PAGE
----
Step 2 calls for checking the fuel injectors' pulse width. Since the engine is running lean, we're looking for 'injector pulse' or 'pulse width,' the amount of time the injectors are turned on. The amount of fuel being injected depends on pulse width and fuel system pressure. In this particular case, Steps 2 and 3 could be interchanged, but both are needed for a complete diagnosis.

The best way to check injector pulse width is with an oscilloscope, and there are two ways to view that signal: current and voltage. Acquiring the current signal requires a low-amp current probe, while a voltage signal can be acquired by back-probing the injector connector. Each signal by itself provides useful information, but both are needed for a complete picture. Current provides more information about the injector itself, while the voltage waveform shows what's happening in the control circuit. In this case we're looking for pulse width, a PCM command, so a voltage signal will be enough by itself.

At rest, both sides of the injector circuit are high (battery voltage). When the PCM activates a driver, one side of the circuit drops to ground, allowing current to flow. From that point until several milliseconds after the end of the injection event, the scope trace presents quite a lot of information about the injector and its control circuit. Does circuit voltage go all the way to ground or does it 'float' slightly above zero volts? Does voltage stay down when the circuit is active or does it gradually rise? Is there a tell-tale 'hump' in voltage as the injector begins to open? Does injector pulse width increase with load? When the circuit is turned off, how high is the 'fly-back' voltage and how long does it last?

The answers to these and several other questions present a detailed picture of what's happening in the injector circuit. Combined with a current trace, it's possible to determine the condition of the injector, the PCM driver, the circuit between them and many other details about what the PCM and engine are doing. In this case, we're looking to see if injector pulse width (on-time) continues to increase as load increases.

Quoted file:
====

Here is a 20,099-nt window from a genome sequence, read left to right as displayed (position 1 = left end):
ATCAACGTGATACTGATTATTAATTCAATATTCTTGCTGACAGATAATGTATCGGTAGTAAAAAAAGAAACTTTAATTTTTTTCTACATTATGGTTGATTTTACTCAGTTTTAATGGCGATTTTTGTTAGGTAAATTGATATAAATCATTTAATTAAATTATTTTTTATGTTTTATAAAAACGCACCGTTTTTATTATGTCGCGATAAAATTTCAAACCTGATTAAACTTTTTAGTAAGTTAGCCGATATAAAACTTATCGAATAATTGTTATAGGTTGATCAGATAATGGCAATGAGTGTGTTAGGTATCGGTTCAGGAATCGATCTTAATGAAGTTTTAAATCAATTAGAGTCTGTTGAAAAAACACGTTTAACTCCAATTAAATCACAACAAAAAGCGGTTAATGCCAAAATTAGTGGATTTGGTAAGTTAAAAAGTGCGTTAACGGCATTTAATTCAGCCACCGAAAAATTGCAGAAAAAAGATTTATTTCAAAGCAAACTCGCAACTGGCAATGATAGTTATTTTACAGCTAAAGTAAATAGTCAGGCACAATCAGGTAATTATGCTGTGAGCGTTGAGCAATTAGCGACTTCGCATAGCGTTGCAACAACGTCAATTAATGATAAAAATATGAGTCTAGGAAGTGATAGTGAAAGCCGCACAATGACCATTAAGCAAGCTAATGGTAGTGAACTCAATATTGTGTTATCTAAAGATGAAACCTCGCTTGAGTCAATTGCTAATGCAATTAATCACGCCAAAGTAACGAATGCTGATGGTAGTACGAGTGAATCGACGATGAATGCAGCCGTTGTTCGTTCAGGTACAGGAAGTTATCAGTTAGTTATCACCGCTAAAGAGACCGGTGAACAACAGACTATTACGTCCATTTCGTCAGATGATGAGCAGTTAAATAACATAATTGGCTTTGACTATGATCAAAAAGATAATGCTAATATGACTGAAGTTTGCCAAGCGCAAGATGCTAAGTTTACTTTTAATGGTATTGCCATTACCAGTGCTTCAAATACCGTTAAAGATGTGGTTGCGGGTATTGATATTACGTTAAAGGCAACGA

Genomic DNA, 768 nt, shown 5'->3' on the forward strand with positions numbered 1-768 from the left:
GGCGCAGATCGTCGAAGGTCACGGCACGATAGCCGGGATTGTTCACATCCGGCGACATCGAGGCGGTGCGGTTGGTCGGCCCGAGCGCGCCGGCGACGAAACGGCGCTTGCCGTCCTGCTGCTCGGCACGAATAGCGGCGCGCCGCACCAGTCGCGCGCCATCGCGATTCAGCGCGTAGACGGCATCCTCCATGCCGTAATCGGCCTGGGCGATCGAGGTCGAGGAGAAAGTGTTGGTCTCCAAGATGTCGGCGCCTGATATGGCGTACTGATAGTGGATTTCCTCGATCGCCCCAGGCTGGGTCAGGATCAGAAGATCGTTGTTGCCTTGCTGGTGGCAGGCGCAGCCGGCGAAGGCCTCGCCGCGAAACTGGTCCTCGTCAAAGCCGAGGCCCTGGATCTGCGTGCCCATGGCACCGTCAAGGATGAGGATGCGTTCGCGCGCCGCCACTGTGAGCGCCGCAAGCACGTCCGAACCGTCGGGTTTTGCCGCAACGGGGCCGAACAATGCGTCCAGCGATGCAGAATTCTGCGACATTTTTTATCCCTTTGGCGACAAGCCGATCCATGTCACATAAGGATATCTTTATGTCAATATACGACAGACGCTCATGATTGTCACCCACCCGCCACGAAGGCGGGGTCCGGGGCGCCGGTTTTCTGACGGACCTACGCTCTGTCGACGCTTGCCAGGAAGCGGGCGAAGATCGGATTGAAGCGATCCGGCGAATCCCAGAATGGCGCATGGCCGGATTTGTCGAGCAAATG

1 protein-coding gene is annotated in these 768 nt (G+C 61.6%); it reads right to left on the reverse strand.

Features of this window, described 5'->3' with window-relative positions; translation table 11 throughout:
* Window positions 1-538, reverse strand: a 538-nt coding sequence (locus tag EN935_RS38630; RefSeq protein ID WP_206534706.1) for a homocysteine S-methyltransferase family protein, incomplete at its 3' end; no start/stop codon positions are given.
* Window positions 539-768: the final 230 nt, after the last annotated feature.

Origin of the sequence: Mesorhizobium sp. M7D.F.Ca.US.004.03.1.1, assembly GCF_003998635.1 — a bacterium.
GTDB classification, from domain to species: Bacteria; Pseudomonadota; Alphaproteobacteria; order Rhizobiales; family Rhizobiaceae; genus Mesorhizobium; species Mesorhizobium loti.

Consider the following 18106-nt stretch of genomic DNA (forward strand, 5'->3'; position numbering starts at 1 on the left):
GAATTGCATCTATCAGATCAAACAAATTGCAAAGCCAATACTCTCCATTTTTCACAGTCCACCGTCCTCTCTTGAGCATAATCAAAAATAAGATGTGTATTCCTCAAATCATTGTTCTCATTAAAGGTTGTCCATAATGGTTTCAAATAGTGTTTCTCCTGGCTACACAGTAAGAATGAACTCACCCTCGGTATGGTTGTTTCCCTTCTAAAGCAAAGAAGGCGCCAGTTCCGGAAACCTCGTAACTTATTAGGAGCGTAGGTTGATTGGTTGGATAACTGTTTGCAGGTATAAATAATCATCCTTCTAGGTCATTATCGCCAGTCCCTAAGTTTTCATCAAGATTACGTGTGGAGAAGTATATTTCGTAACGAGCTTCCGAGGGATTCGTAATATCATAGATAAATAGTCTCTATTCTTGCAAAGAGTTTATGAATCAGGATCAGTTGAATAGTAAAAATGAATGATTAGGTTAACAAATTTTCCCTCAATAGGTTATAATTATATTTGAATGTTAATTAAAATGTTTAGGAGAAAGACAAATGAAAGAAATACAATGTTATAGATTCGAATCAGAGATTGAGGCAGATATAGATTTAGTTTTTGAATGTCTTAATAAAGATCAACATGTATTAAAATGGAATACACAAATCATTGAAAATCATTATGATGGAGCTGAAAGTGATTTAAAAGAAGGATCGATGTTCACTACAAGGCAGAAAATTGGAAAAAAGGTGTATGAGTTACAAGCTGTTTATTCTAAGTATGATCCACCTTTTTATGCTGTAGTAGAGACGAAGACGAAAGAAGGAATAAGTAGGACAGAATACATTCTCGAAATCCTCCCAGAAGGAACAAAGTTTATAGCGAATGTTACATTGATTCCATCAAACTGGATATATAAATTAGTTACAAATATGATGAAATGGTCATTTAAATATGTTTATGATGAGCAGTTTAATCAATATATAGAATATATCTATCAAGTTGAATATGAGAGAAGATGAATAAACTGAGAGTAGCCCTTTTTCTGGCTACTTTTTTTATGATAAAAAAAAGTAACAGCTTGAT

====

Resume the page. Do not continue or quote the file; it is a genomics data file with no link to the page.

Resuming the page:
Agreat deal of literature and many training seminars are available that focus on fuel injection and ignition system waveforms on an oscilloscope. With training, knowledge and experience, this can be one of most powerful and versatile diagnostic tools in your shop.

Fuel Delivery

Low fuel pressure will make an engine run lean at all loads, and low fuel quantity will prevent the engine from making power at high loads. On most GM engines, it's easy to check pressure and quantity at the Fuel Pressure Service Connection on the fuel rail.

By activating the fuel pump with a scan tool, or by replacing the fuel pump relay with a manual switch, the pump can be run without running the engine. GM and most other manufacturers specify testing this way. Once the pressure gauge is connected, an accurate reading depends on bleeding any air from the gauge and fuel rail, because air is compressible, so be ready to catch any spilled fuel. Fuel quantity is measured by flowing fuel from the Service Connection on the fuel rail into a calibrated container. A fuel injection test kit includes the container and all the necessary fittings and hoses for all of these tests.

On this particular vehicle, a new MAF sensor fixed the problem. Some techs would also check for high exhaust backpressure with a gauge in the oxygen sensor mounting hole. The point is, no matter what codes or symptoms are presented, it takes more than one test to arrive at an accurate diagnosis.

Loading